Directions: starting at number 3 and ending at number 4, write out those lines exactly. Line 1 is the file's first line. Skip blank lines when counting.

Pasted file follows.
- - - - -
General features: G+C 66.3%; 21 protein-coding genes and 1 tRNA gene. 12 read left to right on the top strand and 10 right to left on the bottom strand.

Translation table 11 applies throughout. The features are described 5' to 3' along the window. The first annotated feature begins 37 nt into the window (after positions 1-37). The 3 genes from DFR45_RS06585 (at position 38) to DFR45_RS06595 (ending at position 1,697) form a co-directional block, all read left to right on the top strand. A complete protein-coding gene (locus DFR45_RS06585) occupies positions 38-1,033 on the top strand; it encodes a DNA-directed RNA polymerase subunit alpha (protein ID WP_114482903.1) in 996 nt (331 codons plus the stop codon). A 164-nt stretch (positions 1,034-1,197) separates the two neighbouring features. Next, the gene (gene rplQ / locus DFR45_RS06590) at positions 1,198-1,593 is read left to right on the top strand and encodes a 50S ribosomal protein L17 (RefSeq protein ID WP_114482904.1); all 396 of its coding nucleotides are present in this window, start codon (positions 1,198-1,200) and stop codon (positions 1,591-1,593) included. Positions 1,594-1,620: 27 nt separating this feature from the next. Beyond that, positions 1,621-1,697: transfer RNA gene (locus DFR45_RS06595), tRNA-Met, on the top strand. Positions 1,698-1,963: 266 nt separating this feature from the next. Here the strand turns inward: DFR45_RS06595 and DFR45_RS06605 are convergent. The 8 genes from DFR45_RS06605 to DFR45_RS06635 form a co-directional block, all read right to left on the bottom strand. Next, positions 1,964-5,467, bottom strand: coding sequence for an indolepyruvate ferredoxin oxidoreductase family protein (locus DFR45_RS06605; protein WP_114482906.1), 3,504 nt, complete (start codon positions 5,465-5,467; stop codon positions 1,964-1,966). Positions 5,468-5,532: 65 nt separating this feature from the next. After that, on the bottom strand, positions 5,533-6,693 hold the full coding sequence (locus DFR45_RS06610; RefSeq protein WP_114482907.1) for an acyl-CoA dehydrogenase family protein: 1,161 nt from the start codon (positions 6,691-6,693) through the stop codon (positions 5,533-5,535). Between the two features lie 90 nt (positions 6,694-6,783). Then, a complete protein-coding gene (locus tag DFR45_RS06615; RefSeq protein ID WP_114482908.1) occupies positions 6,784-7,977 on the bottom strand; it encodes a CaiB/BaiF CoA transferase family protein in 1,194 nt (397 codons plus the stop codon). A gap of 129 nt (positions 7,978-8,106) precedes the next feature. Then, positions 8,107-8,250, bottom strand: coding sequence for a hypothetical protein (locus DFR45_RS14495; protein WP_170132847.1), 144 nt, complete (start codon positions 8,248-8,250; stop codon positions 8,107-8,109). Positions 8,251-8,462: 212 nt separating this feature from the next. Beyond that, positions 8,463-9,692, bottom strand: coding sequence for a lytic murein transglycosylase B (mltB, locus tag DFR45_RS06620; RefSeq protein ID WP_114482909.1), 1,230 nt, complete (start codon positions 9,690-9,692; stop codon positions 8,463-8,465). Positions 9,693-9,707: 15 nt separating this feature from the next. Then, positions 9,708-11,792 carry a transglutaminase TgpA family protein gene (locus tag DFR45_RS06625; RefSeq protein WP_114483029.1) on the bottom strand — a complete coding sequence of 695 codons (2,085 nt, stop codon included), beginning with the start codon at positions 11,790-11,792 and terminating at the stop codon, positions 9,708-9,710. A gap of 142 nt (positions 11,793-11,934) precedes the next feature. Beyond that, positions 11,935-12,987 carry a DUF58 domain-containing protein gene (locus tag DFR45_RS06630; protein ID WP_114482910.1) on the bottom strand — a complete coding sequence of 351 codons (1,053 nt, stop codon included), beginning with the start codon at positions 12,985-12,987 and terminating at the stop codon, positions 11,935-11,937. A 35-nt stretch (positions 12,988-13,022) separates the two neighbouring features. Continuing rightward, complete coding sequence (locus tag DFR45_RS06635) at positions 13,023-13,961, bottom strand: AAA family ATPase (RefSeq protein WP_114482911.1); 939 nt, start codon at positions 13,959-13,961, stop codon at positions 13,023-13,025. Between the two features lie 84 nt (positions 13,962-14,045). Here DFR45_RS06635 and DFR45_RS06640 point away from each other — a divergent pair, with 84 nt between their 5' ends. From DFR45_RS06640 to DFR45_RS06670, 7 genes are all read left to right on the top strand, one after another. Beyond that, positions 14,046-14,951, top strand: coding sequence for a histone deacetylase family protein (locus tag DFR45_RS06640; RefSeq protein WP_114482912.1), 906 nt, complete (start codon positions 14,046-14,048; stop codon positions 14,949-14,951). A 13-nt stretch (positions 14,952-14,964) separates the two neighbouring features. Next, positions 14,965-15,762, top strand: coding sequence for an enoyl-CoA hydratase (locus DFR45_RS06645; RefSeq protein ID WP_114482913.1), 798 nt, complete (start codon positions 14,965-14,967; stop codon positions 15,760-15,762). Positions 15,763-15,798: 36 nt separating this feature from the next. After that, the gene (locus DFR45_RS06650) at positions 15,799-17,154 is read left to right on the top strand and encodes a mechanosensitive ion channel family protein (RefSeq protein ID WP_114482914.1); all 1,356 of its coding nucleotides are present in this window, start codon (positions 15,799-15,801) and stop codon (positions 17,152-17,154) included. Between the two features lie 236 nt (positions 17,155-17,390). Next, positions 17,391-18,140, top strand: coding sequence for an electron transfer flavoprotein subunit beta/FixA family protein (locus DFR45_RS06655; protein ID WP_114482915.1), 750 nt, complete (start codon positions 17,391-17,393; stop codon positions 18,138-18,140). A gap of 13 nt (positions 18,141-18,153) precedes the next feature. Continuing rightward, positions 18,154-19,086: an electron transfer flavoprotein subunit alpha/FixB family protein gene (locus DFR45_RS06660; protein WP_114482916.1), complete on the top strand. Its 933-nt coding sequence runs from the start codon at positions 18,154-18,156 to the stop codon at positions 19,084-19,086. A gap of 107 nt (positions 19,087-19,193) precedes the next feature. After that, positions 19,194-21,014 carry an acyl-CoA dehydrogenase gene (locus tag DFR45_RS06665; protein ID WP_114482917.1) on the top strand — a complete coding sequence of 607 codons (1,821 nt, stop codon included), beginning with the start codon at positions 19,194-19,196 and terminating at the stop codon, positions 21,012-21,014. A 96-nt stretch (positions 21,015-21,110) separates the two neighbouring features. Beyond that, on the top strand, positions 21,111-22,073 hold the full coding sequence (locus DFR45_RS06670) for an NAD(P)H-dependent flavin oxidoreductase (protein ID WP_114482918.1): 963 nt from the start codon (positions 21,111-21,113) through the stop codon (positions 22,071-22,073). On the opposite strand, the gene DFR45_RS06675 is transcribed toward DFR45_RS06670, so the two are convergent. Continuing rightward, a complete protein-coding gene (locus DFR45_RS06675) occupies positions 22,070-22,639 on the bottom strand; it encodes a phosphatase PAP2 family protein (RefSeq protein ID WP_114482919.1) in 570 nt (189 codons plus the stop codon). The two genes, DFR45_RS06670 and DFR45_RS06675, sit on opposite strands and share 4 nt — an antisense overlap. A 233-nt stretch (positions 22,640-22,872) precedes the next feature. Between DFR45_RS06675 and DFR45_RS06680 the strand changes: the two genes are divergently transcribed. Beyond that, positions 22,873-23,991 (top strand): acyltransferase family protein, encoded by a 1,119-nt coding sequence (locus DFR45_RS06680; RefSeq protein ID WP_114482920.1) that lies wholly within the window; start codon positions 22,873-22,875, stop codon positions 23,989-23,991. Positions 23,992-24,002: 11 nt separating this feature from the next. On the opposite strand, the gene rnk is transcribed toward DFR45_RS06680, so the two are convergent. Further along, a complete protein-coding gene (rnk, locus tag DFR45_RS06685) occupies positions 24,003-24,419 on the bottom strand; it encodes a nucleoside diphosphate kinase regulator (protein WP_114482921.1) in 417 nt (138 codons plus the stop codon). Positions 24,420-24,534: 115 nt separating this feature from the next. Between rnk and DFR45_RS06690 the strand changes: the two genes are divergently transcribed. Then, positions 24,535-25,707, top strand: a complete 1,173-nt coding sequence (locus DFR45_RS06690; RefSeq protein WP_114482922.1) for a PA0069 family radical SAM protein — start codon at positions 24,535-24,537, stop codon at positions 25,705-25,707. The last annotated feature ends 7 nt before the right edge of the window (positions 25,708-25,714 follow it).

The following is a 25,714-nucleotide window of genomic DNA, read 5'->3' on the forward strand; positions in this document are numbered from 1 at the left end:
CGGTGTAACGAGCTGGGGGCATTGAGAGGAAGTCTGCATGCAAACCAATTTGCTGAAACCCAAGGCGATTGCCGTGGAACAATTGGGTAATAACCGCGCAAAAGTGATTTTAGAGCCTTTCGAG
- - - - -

The following is a 25,714-nucleotide window of genomic DNA, read 5'->3' on the forward strand; positions in this document are numbered from 1 at the left end:
CGGTGTAACGAGCTGGGGGCATTGAGAGGAAGTCTGCATGCAAACCAATTTGCTGAAACCCAAGGCGATTGCCGTGGAACAATTGGGTAATAACCGCGCAAAAGTGATTTTAGAGCCTTTCGAG